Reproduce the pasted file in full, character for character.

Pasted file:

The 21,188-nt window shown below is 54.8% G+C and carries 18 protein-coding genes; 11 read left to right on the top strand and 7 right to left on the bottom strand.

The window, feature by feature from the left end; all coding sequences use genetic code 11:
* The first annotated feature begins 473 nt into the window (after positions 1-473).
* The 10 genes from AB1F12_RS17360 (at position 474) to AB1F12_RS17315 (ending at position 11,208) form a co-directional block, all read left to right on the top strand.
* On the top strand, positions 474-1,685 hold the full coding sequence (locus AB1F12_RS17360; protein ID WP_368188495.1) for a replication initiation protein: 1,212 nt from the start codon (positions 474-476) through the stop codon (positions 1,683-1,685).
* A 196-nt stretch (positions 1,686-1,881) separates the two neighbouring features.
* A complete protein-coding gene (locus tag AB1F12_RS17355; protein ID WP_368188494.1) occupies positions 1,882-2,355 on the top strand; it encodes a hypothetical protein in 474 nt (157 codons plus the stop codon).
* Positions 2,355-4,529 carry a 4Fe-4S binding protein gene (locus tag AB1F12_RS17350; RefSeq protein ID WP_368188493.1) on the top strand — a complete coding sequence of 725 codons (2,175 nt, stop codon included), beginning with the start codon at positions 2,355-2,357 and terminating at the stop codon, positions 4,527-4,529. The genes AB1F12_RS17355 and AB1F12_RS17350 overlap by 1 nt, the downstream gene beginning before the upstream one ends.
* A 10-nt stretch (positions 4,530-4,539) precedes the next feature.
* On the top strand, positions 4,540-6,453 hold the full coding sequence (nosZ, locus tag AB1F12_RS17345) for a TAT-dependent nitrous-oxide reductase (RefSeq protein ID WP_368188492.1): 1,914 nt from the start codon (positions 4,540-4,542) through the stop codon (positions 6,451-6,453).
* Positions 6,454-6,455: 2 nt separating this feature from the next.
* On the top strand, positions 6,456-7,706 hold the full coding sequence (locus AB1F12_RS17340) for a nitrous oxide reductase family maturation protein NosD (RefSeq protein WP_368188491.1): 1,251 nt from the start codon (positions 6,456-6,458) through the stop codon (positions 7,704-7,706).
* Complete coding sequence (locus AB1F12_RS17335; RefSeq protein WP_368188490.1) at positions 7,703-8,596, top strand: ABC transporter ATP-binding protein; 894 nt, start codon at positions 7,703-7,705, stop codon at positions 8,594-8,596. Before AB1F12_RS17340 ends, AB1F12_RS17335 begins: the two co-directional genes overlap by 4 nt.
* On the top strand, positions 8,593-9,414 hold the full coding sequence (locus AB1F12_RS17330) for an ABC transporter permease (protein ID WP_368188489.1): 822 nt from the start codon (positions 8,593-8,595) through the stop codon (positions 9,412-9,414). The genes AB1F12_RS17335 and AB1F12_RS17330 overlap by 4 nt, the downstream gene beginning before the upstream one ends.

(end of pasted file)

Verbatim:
The 21,188-nt window shown below is 54.8% G+C and carries 18 protein-coding genes; 11 read left to right on the top strand and 7 right to left on the bottom strand.

The window, feature by feature from the left end; all coding sequences use genetic code 11:
* The first annotated feature begins 473 nt into the window (after positions 1-473).
* The 10 genes from AB1F12_RS17360 (at position 474) to AB1F12_RS17315 (ending at position 11,208) form a co-directional block, all read left to right on the top strand.
* On the top strand, positions 474-1,685 hold the full coding sequence (locus AB1F12_RS17360; protein ID WP_368188495.1) for a replication initiation protein: 1,212 nt from the start codon (positions 474-476) through the stop codon (positions 1,683-1,685).
* A 196-nt stretch (positions 1,686-1,881) separates the two neighbouring features.
* A complete protein-coding gene (locus tag AB1F12_RS17355; protein ID WP_368188494.1) occupies positions 1,882-2,355 on the top strand; it encodes a hypothetical protein in 474 nt (157 codons plus the stop codon).
* Positions 2,355-4,529 carry a 4Fe-4S binding protein gene (locus tag AB1F12_RS17350; RefSeq protein ID WP_368188493.1) on the top strand — a complete coding sequence of 725 codons (2,175 nt, stop codon included), beginning with the start codon at positions 2,355-2,357 and terminating at the stop codon, positions 4,527-4,529. The genes AB1F12_RS17355 and AB1F12_RS17350 overlap by 1 nt, the downstream gene beginning before the upstream one ends.
* A 10-nt stretch (positions 4,530-4,539) precedes the next feature.
* On the top strand, positions 4,540-6,453 hold the full coding sequence (nosZ, locus tag AB1F12_RS17345) for a TAT-dependent nitrous-oxide reductase (RefSeq protein ID WP_368188492.1): 1,914 nt from the start codon (positions 4,540-4,542) through the stop codon (positions 6,451-6,453).
* Positions 6,454-6,455: 2 nt separating this feature from the next.
* On the top strand, positions 6,456-7,706 hold the full coding sequence (locus AB1F12_RS17340) for a nitrous oxide reductase family maturation protein NosD (RefSeq protein WP_368188491.1): 1,251 nt from the start codon (positions 6,456-6,458) through the stop codon (positions 7,704-7,706).
* Complete coding sequence (locus AB1F12_RS17335; RefSeq protein WP_368188490.1) at positions 7,703-8,596, top strand: ABC transporter ATP-binding protein; 894 nt, start codon at positions 7,703-7,705, stop codon at positions 8,594-8,596. Before AB1F12_RS17340 ends, AB1F12_RS17335 begins: the two co-directional genes overlap by 4 nt.
* On the top strand, positions 8,593-9,414 hold the full coding sequence (locus AB1F12_RS17330) for an ABC transporter permease (protein ID WP_368188489.1): 822 nt from the start codon (positions 8,593-8,595) through the stop codon (positions 9,412-9,414). The genes AB1F12_RS17335 and AB1F12_RS17330 overlap by 4 nt, the downstream gene beginning before the upstream one ends.